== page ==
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Harmony Week

Hansard ID: HANSARD-1323879322-123511

Hansard session: Fifty-Seventh Parliament, First Session (57-1)

Harmony Week

Mr MARK COURE (OatleyMinister for Multiculturalism, and Minister for Seniors) (16:49:40):

— This week, as everyone will know, is Harmony Week, a week where we take the time to celebrate diversity, and reflect on how multiculturalism can play a great role in making societies such as ours great places to live, work and visit. The beginning of Harmony Week also marks the United Nations International Day for the Elimination of Racial Discrimination. That day is also a time to acknowledge that while we have come a long way to becoming the harmonious multicultural society we are, there is still more work to do. I truly believe that New South Wales is the world's greatest multicultural success story. We are home to people from more than 300 cultures and ancestries, who speak 275 different languages and dialects and practise 144 different religions. Of course, that includes the traditional owners of this country, who are the world's oldest living culture.

Even though we have so many people from so many different backgrounds here in New South Wales, we all live harmoniously together. No matter who we are, where we are from or what we believe, we all call New South Wales home and try to make our State the best place it can be. That is what I believe makes New South Wales the greatest multicultural success story. We are setting an example to the rest of the world of how such a diverse population can live together as one. For me, in celebrating the spirit of Harmony Week, I started a conversation around languages. On Monday, which was Harmony Day, I called for everyone across New South Wales to find a second language that resonates with them and to take the time to learn it. While I would like to see more focus placed on learning a second language in schools, I want to see it go well beyond this. I want people to be empowered to learn a language through university, TAFE, or at one of the 250 community language schools we have in New South Wales.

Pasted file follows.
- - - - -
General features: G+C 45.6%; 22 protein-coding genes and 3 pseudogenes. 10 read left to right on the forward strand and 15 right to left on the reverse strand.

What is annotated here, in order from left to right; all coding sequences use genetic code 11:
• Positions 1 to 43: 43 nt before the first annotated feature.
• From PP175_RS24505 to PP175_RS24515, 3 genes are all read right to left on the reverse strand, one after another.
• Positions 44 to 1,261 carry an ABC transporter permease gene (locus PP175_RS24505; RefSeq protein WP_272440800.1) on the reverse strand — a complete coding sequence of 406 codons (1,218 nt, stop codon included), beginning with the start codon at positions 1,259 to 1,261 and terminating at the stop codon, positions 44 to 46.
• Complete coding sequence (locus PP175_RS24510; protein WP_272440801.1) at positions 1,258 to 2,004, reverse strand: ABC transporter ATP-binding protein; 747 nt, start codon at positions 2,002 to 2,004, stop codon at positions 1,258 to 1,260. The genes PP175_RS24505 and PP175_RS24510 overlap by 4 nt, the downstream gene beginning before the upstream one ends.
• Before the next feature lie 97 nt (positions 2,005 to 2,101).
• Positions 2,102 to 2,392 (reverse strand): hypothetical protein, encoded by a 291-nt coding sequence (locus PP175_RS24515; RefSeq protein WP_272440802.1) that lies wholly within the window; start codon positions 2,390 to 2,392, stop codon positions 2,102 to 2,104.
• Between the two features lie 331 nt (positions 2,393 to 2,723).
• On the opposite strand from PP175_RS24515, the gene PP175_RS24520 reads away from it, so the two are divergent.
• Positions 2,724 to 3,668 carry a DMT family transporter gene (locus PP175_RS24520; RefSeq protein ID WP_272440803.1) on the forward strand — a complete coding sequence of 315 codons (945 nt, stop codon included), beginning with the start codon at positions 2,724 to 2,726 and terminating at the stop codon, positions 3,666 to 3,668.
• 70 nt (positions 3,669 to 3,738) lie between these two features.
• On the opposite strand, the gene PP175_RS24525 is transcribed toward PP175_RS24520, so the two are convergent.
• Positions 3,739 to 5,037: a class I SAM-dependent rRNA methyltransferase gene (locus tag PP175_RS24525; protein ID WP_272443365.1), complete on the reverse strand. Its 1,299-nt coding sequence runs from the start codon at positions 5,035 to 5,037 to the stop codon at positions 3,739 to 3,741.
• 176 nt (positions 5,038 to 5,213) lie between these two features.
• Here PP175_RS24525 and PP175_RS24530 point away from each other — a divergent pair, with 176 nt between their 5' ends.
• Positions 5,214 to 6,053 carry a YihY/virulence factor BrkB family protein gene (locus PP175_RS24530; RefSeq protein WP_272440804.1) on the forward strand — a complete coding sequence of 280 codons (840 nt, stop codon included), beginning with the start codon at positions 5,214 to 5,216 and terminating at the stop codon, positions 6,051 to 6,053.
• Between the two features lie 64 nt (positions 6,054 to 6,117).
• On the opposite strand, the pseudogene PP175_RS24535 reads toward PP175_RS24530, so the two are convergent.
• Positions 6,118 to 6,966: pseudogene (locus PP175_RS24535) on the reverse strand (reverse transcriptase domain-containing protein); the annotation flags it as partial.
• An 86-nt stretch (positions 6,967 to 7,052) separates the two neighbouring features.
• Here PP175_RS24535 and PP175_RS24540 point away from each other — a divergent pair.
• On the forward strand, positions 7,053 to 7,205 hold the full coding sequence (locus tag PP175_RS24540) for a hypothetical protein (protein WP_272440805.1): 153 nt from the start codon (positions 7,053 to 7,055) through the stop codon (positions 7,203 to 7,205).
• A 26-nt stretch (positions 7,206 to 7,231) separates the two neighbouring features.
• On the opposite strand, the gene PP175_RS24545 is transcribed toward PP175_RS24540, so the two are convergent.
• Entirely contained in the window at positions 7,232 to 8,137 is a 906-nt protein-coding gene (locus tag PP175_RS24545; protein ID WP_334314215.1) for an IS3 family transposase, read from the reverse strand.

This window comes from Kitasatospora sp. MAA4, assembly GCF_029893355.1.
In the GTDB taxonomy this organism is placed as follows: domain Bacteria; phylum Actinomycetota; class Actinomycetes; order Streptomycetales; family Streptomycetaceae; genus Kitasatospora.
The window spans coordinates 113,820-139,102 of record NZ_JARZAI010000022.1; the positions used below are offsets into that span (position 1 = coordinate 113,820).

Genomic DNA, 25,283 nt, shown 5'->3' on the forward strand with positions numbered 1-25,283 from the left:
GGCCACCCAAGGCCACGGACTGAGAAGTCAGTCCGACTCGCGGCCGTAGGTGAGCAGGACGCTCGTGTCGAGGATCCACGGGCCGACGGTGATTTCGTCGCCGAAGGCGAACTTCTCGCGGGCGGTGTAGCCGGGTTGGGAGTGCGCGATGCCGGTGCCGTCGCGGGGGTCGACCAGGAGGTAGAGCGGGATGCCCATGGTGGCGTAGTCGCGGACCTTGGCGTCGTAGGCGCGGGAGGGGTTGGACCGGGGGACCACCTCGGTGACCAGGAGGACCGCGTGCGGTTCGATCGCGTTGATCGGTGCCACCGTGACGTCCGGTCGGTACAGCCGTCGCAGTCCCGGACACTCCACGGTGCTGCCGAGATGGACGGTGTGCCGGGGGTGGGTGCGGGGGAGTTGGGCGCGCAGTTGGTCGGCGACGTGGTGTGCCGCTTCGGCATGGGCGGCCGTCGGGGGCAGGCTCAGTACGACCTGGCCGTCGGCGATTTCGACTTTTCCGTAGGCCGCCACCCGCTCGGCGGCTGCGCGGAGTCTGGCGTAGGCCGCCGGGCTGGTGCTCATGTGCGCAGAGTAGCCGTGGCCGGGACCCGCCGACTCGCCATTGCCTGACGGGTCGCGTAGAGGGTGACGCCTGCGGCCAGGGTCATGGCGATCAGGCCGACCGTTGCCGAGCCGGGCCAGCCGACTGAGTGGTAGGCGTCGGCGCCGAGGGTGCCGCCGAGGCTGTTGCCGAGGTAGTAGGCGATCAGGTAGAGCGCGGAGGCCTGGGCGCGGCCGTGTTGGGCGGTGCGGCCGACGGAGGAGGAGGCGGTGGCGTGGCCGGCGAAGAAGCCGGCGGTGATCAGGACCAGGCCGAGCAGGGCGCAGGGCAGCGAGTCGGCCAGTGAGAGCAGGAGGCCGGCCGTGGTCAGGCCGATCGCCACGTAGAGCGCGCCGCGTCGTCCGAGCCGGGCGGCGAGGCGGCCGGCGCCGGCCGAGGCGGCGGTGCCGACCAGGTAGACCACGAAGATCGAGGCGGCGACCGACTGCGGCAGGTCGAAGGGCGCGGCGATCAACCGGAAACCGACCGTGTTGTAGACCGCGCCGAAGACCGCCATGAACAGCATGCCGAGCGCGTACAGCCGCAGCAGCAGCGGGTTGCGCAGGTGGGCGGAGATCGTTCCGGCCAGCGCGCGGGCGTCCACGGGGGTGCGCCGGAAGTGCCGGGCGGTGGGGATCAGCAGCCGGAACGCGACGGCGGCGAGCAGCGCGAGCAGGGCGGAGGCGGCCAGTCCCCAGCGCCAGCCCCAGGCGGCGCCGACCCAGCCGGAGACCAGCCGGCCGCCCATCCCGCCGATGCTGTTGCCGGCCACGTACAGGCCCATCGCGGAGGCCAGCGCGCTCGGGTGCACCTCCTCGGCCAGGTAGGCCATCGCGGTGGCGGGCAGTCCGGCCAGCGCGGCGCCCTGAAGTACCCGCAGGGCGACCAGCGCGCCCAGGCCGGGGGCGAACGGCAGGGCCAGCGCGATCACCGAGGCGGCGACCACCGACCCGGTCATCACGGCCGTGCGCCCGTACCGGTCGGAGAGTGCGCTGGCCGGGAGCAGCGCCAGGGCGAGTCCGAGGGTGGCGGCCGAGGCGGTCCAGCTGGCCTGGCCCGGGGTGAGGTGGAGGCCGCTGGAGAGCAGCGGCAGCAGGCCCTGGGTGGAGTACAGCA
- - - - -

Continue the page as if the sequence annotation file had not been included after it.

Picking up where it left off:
More than that though, I would love to see people take an interest in the language that their family, friends, work colleagues and even neighbours speak. There is something incredibly powerful in being able to speak another language, and I know that it will lead to enormous benefits not just for individuals, but for society. So to everyone in New South Wales celebrating Harmony Week, instead of just acknowledging just how great our diversity is, I call on each and every one of them to be a part of it. Turn to your neighbour, friend or work colleague and ask them how to say hello, goodbye, yes, no, please or thank you in their language. They might just find that not only will they build a greater relationship with them but also it might motivate them to go and learn more.

Having, I believe, the best job in government, I am incredibly privileged to be invited to many events across New South Wales, where I get to experience just how much colour and vibrancy our multicultural communities add to New South Wales. Earlier this week I was able to help launch the George's River Council's Better Together anti-racism campaign. This campaign is a great example of how we can work with the community to build knowledge of how to respond effectively to racism and support those who are targets. The New South Wales Government, including my agency, Multicultural NSW, works hard to combat racism in all its forms through important programs including the Community Partnership Action [COMPACT] program, the New South Wales Community Resilience and Response Plan and the Remove Hate from the Debate project.

As we recognise and celebrate Harmony Week, I offer my warmest wishes to everyone in our great State. It truly gives us a moment to pause and reflect on our achievements and how our diversity adds to our Australian identity. It gives us the chance to celebrate our commitment to our diverse multicultural society and to take pride in our belief that everyone belongs. More than anything, this is because we all value the hope and the opportunity that our country has to offer. Long before I became Minister, multiculturalism has always been dear to my heart, not just for the benefits it gives us as a society, but for paving the way for the great relationships we all have. And that is what is so great about living in New South Wales: despite our differences, we all get along, and we all live harmoniously together.